Daily Archives: September 17, 2016

Ex-Wells Fargo employees challenge CEO’s fraud denial

A wave of former Wells Fargo employees are shooting down claims made by Chief Executive John Stumpf that the bank had “no incentive to do bad things.”

“I saw people that left a wake of screwed customers get promoted past me because they were willing to do all the sh– they shouldn’t,” one former banker posted on an online forum recently.

“Doing the stuff [the bank] got popped for was a known secret, and damned near every one did it,” the person, who goes by the screen name FormerWF, said in an “Ask Me Anything” forum on Reddit on Sept. 10.

Read on.

Did the revenues from those fake accounts helped them Wells Fargo post better returns than some of its rivals?

That’s the question of the day…

From Nightly Business Report transcript:

PEARSON: On Wall Street, some analysts are questioning if revenues from
those fake accounts may have helped them Wells Fargo (NYSE:WFC) post better
returns than some of its rivals.

BOVE: When Wells Fargo (NYSE:WFC) made these presentations to analysts
about the number of accounts it was opening, about the cross selling ratio
it was giving. If all of those numbers were incorrect, if revenue was
seeping into these numbers, then there`s real questions about numbers of
Wells Fargo (NYSE:WFC) itself.

PEARSON: Here in Washington, there`s bipartisan criticism of the Wells
Fargo (NYSE:WFC) settlement. A leading Republican says it`s another
example of big government propping up a mega bank at the expense of
community banks, while a leading Democrat sees echoes of the foreclosure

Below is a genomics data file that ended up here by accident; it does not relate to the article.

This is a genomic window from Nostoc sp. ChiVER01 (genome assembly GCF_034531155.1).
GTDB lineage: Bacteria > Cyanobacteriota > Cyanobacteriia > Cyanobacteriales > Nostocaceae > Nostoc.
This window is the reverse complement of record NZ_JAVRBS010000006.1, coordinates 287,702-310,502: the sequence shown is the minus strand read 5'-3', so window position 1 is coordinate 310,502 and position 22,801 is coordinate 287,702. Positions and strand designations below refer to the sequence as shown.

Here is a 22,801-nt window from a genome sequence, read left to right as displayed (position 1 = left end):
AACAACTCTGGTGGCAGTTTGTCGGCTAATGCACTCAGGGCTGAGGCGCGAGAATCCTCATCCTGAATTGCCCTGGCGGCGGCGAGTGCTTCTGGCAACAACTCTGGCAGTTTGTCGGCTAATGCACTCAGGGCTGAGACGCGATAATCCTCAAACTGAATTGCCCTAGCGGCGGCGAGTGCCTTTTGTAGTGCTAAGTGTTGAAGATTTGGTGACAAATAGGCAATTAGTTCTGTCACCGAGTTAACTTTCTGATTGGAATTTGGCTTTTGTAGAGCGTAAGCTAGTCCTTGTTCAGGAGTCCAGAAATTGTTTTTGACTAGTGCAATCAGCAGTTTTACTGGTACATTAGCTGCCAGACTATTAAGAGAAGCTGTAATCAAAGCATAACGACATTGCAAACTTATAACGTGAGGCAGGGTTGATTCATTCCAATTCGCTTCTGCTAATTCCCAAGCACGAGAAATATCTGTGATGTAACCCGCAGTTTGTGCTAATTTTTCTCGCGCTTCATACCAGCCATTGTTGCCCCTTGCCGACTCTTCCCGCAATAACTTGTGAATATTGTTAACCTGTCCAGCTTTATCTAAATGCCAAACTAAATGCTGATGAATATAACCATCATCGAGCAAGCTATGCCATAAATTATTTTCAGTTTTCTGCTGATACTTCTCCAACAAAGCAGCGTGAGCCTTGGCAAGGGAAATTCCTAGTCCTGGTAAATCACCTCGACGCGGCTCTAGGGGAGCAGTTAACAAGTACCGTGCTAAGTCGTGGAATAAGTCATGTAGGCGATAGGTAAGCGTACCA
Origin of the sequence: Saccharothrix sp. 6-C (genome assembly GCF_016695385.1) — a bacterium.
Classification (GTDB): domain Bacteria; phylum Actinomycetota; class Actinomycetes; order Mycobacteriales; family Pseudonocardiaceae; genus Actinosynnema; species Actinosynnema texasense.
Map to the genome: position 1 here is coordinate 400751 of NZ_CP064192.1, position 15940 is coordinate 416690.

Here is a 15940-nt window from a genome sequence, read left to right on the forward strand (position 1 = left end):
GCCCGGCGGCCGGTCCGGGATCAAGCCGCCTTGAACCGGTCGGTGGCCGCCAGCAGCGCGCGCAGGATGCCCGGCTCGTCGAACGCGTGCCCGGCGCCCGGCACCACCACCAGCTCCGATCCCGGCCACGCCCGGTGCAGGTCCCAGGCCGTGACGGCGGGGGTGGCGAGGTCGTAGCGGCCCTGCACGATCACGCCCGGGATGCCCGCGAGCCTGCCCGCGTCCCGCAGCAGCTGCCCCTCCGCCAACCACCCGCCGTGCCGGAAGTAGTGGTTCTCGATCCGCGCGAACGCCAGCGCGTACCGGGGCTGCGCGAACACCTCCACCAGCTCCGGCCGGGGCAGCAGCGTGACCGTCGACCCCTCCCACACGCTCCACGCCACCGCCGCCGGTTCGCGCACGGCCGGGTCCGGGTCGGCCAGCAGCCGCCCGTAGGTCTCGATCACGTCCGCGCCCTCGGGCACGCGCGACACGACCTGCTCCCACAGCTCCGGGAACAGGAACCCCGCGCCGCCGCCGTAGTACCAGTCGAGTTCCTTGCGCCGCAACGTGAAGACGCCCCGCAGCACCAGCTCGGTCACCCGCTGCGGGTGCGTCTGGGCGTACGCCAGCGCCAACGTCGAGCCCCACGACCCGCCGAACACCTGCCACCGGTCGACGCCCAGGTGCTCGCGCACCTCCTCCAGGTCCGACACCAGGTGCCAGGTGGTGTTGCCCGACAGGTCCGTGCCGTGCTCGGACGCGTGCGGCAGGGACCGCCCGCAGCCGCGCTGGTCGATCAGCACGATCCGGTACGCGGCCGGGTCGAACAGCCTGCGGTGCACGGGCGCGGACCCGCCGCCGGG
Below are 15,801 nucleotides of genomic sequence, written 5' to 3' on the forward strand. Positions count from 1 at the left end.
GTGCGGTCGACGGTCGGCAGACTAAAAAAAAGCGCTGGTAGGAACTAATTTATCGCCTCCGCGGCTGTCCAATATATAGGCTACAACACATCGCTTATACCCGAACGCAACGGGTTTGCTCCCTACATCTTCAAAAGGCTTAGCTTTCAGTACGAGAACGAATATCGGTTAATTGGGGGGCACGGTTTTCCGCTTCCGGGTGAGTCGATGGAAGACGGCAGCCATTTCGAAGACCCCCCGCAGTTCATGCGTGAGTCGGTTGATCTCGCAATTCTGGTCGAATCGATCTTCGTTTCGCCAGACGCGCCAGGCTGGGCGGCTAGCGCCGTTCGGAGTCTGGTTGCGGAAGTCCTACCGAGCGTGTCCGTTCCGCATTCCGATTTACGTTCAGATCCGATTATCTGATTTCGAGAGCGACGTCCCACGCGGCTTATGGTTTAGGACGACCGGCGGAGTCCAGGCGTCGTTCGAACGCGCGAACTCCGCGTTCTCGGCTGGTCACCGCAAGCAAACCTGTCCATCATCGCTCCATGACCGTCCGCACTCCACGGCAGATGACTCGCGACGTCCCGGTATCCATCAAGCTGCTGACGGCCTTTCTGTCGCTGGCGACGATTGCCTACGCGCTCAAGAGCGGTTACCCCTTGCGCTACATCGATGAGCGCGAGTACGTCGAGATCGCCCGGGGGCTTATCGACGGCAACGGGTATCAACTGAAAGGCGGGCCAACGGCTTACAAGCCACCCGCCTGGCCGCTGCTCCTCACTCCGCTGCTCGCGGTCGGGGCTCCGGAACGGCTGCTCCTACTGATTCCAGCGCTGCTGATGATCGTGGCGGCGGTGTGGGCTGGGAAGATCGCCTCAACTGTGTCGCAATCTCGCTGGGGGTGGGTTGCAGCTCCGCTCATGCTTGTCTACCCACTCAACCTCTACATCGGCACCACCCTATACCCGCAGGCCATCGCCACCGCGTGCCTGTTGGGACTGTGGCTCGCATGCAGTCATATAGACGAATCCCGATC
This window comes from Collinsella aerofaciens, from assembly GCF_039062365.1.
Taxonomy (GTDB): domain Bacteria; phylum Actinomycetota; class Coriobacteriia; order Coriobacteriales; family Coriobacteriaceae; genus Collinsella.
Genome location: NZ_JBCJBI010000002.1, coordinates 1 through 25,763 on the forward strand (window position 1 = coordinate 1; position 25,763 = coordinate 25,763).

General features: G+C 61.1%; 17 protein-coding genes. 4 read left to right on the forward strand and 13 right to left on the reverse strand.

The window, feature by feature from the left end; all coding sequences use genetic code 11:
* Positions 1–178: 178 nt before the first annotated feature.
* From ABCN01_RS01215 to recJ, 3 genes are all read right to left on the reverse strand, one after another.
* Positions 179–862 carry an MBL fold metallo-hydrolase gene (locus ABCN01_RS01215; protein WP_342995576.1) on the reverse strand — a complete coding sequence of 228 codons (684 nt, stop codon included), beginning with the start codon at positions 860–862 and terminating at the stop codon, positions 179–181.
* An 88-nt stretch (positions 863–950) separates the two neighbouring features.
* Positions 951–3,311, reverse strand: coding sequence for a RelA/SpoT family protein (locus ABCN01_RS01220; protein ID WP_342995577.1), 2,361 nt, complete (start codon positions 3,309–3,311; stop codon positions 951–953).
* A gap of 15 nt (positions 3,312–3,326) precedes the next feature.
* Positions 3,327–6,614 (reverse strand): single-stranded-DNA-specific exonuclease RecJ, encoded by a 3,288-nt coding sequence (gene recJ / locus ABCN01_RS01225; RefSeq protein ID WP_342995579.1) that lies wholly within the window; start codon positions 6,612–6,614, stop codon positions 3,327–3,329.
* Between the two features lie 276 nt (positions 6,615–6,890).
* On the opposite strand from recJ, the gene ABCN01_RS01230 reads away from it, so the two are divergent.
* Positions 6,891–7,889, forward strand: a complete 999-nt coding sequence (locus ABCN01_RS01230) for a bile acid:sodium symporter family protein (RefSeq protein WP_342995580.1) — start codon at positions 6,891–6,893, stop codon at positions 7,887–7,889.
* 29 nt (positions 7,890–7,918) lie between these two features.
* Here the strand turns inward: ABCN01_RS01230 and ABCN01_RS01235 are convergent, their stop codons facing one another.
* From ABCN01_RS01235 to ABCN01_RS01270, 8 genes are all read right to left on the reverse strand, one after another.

crisis.

For NIGHTLY BUSINESS REPORT, Hampton Pearson in Washington.

Prosecuting Wells Fargo Executives Won’t Solve Anything

I know. I helped prosecute the executives at the center of Enron.

 

It was revealed last week that Wells Fargo, the second-largest bank in the country, has been caught in a craven money grab at the expense of its smallest retail customers in a scandal that recalls abuses of the 2008 financial crisis in terms of sheer audacity. Taking a page from the telecom companies that used to “slam” customers by changing their long-distance providers without notice or request, Wells Fargo’s salespeople opened millions of credit card and other accounts for individuals who did not ask for them, producing fees for the bank and inflicting credit damage on consumers.

It’s plain why this happened. The cause was a familiar two-step among the management of the massive corporations that dominate global banking and many other industries. Step one: Set aggressive sales and earnings targets, using employee compensation as the incentive to get there. Step two: Fail to monitor the salespeople (or traders, or engineers, or whomever might be on the front lines several levels down) who inevitably respond to the enormous financial and career pressures—and lax supervision—by crossing ethical and legal lines.

 

Read on.

Wells Fargo Faces Proposed Class Action Lawsuit Over Bogus Account Scandal

Wells Fargo & Co, embroiled in a scandal over the opening of sham accounts, was sued on Friday by customers who accused the bank of fraud and recklessness for its behavior.

The lawsuit was filed in the U.S. District Court in Utah, and seeks class-action status on behalf of hundreds of thousands of customers nationwide.

Wells Fargo did not immediately respond to requests for comment.

Read on.

Deutsche Bank to fight $14 billion demand from U.S. authorities

Deutsche Bank  (>> Deutsche Bank AG) said it would fight a $14 billion (11 billion pound) demand from the U.S. Department of Justice to settle claims it missold mortgage-backed securities, a shock bill that raises questions about the future of Germany’s largest lender.

Deutsche Bank  (>> Deutsche Bank AG) said it would fight a $14 billion (11 billion pound) demand from the U.S. Department of Justice to settle claims it missold mortgage-backed securities, a shock bill that raises questions about the future of Germany’s largest lender.

The claim against Deutsche, which is likely to trigger several months of talks, far exceeds the bank’s expectations that the DoJ would be looking for a figure of only up to 3 billion euros ($3.4 billion).

Read on.